1846 -- Francis Parkman stayed in the village of Whirlwind who was preparing a retaliatory raid against the Shoshone.
1850 -- Whirlwind "Wamine ma du sah" (note Dakota dialect) recorded by Culbertson as head of the "Ogallah band" (=True Oglala)
1851 -- possibly at Horse Creek Treaty? There is a later Fast Whirlwind Wamniomni luzahan(1851-1935) who may be a son of this chief. The younger Fast Whirlwind served as an Indian scout at the Red Cloud Agency in 1877-78 and at Pine Ridge during the Ghost Dance troubles; he is listed in Pine Ridge Agency census for 1890 as a member of the Makaha band. What is interesting is that in his pension file, Fast Whirlwind said that he was born in the fall of 1851 at the mouth of Horse Creek. If he is a son, that puts the family there at the time of the treaty. Whirlwind's name however does not appear on the 1851 list.
1866 -- A Loafer named Whirlwind was among the runners sent out for the 1866 treaty negotiations at Fort Laramie. Any relation?
It is interesting to note that the contemporary accounts refer to this individual as "Whirlwind" while later Lakota informants (Short Bull, Charles Tackett, Iron Crow) all refer to him as Fast Whirlwind.
Post by kingsleybray on Nov 25, 2014 4:29:15 GMT -5
Like you I have combed Catlin for the reference to Whirlwind, but I think we have to conclude that this is a case of when Uncle George, like Homer, nodded.
The first contemporary record I have found is from David Adams' journal entry for November 27, 1841 (p. 21 of Charles Hanson, ed., THE DAVID ADAMS JOURNALS), when he recounts how the Oglala chiefs Le Borgne, Bull Bear, Whirlwind, and Lone Man harangued the village on Chugwater creek to prevent any looting of traders.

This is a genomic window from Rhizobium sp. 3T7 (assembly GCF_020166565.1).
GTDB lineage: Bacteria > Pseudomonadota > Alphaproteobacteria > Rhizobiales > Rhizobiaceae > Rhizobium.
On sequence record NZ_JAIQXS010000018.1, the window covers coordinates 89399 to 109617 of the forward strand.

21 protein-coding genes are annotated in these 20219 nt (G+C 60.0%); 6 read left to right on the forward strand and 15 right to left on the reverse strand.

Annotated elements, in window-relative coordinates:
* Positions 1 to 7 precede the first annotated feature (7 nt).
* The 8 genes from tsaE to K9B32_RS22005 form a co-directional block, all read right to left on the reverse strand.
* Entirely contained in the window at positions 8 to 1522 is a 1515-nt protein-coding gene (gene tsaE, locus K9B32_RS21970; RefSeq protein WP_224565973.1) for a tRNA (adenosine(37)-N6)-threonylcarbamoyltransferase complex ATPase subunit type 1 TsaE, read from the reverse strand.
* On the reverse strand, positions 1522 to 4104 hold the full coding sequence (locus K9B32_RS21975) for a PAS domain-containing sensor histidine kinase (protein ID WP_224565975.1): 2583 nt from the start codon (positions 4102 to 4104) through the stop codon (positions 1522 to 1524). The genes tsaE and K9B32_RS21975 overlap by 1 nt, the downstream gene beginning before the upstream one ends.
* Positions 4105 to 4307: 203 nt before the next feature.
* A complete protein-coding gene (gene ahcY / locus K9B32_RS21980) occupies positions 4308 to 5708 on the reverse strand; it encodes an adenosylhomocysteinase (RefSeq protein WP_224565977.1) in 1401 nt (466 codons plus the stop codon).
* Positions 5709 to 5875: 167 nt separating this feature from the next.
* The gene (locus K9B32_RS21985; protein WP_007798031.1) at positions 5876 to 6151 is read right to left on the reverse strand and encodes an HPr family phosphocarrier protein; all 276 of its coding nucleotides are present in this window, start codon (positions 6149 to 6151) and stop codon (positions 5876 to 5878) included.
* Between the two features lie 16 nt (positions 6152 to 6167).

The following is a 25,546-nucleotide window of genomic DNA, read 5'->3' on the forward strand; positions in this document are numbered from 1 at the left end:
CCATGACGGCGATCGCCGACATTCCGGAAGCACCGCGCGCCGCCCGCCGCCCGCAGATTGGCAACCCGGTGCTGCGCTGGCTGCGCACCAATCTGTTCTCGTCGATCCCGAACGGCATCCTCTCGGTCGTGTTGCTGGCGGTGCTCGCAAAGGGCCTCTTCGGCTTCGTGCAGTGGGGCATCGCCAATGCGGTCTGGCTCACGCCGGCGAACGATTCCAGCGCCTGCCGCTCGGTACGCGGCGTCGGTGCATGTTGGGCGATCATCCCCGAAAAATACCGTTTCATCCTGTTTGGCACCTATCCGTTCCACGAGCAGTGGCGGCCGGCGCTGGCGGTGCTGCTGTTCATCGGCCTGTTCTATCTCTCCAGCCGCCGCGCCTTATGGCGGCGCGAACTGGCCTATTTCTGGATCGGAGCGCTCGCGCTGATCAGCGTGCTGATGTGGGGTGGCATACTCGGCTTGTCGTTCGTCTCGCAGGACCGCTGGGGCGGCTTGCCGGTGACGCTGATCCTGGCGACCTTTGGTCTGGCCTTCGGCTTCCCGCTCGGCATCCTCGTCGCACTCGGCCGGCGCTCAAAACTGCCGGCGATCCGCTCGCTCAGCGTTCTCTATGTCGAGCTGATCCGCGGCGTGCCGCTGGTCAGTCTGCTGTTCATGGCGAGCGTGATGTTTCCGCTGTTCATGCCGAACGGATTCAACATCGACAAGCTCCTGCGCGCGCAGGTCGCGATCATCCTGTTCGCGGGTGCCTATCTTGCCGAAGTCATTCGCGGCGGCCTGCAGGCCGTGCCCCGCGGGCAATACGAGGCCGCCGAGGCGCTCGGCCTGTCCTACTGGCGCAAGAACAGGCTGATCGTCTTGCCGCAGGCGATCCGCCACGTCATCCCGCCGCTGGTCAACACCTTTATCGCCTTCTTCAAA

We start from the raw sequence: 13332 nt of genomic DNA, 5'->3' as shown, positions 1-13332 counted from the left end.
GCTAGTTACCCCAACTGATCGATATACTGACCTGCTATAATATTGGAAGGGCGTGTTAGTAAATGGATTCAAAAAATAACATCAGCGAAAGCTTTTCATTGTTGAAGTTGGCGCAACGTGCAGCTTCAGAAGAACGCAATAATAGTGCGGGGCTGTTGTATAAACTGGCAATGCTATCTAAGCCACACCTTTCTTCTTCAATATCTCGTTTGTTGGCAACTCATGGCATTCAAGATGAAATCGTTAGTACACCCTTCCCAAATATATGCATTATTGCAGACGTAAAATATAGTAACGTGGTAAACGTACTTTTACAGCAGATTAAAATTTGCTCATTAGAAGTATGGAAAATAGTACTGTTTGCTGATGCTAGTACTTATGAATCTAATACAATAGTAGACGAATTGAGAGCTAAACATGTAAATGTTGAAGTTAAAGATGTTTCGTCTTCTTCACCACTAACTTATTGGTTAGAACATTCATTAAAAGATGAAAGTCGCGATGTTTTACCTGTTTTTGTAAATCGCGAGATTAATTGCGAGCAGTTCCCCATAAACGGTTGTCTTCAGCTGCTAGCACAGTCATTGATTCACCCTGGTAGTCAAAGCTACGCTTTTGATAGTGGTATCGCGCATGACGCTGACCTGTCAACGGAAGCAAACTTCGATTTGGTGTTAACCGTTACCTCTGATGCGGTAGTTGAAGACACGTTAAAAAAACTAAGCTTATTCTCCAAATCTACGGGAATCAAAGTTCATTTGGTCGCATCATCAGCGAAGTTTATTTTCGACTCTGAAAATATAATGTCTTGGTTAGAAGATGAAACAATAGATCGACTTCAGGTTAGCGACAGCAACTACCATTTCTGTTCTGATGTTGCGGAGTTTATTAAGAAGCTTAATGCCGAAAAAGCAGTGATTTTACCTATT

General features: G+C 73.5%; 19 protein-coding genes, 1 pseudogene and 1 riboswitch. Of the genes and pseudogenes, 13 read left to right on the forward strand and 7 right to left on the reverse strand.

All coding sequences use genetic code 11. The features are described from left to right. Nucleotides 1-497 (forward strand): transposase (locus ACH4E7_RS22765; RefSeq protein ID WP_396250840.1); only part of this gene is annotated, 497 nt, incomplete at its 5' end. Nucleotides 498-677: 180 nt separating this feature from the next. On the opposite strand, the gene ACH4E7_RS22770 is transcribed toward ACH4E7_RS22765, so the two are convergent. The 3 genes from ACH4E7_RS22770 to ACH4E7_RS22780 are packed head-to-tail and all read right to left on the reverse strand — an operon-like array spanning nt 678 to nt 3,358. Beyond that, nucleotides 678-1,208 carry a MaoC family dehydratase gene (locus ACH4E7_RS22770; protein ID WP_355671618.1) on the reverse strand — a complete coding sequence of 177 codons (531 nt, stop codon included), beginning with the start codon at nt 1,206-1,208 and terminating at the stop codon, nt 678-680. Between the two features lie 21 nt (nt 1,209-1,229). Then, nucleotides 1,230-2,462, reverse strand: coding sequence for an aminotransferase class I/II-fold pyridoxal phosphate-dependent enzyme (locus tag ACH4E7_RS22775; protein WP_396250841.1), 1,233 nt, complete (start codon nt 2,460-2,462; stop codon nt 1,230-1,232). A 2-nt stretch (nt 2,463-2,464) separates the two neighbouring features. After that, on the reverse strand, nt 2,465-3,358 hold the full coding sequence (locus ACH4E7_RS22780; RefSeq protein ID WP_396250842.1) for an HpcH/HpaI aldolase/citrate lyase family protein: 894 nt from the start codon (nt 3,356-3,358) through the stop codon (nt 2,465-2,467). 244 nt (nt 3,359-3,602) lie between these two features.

The 1843 Fremont expedition met Oglalas btw Lodgepole and Horse creeks on August 2, according to diarist Theodore Talbot - see Charles H. Carey, ed., THE JOURNALS OF THEODORE TALBOT, 1843 AND 1849-52 (Portland, Oregon, 1931), p. 32 f. He calls them " 'Sioux' of the '(Oglalah) Spotted eyes' band." They met "their two principal chiefs 'Tourbillon' or the 'Whirlwind' a very great soldier, and 'Le Borgne' (or as he is more commonly called 'Old Burns'), so called from his having lost one eye together with his brother, another great warrior, by name 'Wriggle Mouth'".
Fast Whirlwind or plain Whirlwind seems to remain prominent past 1850 (Culbertson), then Bad Wound seems to become the ranking Southern Oglala spokesman. However FW remained alive and of some status: the Lakota band list (not broken down by tribal division but covering all Tetons) presented by F. V. Hayden and dating from 1857-58 (CONTRIBUTIONS TO THE ETHNOGRAPHY AND PHILOLOGY etc. p. 375) names Fast Whirlwind as the chief of the (wait for it) Payabya band.
In Ft Laramie Letters Received there is a tally of provisions issued to Indians in Sept. 1866, including "Whirl Wind". This presumably is the same man as the 1865-66 delegate. Noted serving as a scout for fort patrols at the same time is Three Bears, so I think there is a Southern Oglala connection here.
Finally, in Brian Jones' article on 'John Richard Jr and the Killing at Ft Fetterman', in ANNALS OF WYOMING, he cites a petition sent from Whetstone Agency after Richard's flight to Powder river, pleading for clemency. It was signed by a number of headmen in Loafer camp, including Whirlwind. This is the last possible ref. I can find to Fast Whirlwind.